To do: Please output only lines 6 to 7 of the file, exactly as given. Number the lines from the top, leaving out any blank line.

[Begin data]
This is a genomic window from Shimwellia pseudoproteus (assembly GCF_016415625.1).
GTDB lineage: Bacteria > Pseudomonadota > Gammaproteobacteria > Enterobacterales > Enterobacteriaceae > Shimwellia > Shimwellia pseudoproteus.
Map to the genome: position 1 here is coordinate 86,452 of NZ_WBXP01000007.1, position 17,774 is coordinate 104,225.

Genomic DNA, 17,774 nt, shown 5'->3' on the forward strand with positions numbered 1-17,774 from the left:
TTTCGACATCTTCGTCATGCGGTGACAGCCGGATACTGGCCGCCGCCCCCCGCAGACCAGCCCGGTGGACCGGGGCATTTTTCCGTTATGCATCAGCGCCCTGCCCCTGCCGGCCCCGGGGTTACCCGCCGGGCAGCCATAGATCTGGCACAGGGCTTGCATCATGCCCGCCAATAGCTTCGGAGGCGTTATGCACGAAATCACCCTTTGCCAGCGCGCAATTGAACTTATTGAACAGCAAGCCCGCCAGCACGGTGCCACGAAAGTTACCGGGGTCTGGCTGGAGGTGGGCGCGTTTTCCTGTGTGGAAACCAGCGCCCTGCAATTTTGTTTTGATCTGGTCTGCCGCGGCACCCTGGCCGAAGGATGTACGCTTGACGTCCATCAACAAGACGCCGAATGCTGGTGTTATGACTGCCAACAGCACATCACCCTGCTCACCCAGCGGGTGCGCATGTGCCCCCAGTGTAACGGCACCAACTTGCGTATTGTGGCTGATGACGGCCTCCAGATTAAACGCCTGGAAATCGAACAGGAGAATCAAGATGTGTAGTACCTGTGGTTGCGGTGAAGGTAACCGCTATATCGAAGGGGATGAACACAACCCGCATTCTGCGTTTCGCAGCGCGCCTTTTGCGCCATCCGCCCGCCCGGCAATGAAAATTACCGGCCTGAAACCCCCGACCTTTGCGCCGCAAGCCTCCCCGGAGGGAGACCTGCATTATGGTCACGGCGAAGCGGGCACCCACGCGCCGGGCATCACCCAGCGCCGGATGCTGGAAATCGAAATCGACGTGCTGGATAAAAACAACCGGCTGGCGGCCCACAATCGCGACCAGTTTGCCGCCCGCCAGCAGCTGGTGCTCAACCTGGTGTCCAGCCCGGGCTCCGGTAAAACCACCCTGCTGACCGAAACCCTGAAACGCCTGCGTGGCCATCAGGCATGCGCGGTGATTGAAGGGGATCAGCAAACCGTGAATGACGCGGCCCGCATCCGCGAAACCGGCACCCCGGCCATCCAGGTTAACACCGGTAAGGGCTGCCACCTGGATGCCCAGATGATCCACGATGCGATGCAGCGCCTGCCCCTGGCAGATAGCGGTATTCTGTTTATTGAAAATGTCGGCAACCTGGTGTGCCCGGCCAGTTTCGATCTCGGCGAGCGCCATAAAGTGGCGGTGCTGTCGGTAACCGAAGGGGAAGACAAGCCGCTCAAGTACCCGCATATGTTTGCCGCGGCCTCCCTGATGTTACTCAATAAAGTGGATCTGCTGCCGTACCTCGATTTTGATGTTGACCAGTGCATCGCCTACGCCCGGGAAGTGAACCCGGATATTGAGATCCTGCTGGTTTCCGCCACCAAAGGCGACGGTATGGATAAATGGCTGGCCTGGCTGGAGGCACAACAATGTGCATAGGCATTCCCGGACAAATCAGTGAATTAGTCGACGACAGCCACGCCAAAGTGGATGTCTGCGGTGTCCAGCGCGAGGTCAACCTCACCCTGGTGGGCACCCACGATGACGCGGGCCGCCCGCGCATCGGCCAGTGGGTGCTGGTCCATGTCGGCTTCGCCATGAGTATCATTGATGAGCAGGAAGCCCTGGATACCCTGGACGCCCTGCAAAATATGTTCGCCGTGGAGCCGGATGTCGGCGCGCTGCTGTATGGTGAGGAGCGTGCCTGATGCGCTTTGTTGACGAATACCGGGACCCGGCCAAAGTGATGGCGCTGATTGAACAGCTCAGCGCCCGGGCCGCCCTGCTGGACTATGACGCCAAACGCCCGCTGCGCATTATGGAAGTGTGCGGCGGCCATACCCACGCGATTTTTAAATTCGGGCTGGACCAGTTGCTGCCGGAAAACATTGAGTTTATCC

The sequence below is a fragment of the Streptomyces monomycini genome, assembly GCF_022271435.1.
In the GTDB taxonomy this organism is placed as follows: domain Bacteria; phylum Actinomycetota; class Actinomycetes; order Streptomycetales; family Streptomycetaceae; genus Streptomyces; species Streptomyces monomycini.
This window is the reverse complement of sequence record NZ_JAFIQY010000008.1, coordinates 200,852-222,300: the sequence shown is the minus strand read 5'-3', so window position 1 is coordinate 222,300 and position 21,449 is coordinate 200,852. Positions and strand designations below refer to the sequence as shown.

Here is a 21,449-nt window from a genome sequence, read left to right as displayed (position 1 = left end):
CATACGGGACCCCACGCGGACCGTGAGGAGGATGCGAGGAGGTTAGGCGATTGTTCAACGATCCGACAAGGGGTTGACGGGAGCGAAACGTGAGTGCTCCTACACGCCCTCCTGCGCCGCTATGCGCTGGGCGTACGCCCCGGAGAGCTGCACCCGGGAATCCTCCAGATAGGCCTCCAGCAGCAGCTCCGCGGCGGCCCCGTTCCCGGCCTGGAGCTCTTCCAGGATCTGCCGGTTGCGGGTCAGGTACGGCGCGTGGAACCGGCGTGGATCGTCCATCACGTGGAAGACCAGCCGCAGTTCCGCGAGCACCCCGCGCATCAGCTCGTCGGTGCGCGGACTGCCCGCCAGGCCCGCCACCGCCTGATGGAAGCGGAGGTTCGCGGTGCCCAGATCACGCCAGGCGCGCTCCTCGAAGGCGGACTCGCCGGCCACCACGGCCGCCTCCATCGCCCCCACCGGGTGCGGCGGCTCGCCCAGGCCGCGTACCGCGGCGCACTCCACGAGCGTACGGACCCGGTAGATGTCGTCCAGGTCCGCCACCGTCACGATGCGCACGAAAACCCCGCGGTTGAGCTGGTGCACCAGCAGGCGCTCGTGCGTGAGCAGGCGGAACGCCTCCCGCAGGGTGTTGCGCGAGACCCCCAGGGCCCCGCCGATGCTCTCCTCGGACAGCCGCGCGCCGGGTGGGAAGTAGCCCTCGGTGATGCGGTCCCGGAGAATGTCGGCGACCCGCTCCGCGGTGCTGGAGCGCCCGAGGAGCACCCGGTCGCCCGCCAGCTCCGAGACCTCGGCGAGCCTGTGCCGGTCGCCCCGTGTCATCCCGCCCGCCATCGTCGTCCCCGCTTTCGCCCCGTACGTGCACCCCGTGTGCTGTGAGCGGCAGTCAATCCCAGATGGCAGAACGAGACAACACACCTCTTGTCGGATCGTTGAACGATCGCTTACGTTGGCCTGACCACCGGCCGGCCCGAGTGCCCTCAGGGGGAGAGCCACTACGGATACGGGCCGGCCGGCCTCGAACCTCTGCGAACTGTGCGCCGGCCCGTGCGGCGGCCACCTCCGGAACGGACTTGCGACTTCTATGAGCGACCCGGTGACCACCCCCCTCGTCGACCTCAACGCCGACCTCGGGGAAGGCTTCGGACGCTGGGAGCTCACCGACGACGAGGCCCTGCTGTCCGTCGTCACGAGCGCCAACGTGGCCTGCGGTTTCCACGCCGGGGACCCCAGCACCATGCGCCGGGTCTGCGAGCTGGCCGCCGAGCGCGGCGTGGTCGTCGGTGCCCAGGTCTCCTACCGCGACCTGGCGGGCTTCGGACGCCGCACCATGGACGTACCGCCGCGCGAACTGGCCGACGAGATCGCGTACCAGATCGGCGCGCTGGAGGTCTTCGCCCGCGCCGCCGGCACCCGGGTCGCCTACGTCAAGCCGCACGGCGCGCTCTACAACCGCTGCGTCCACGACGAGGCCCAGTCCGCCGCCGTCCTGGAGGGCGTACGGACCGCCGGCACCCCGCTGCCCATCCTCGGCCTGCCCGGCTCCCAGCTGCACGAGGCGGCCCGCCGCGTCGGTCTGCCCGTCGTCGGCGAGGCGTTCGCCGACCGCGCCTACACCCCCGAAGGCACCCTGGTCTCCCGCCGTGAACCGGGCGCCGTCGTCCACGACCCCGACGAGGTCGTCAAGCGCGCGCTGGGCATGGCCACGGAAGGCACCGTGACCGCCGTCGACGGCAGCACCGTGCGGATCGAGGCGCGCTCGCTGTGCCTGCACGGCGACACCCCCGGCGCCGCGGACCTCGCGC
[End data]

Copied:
The sequence below is a fragment of the Streptomyces monomycini genome, assembly GCF_022271435.1.
In the GTDB taxonomy this organism is placed as follows: domain Bacteria; phylum Actinomycetota; class Actinomycetes; order Streptomycetales; family Streptomycetaceae; genus Streptomyces; species Streptomyces monomycini.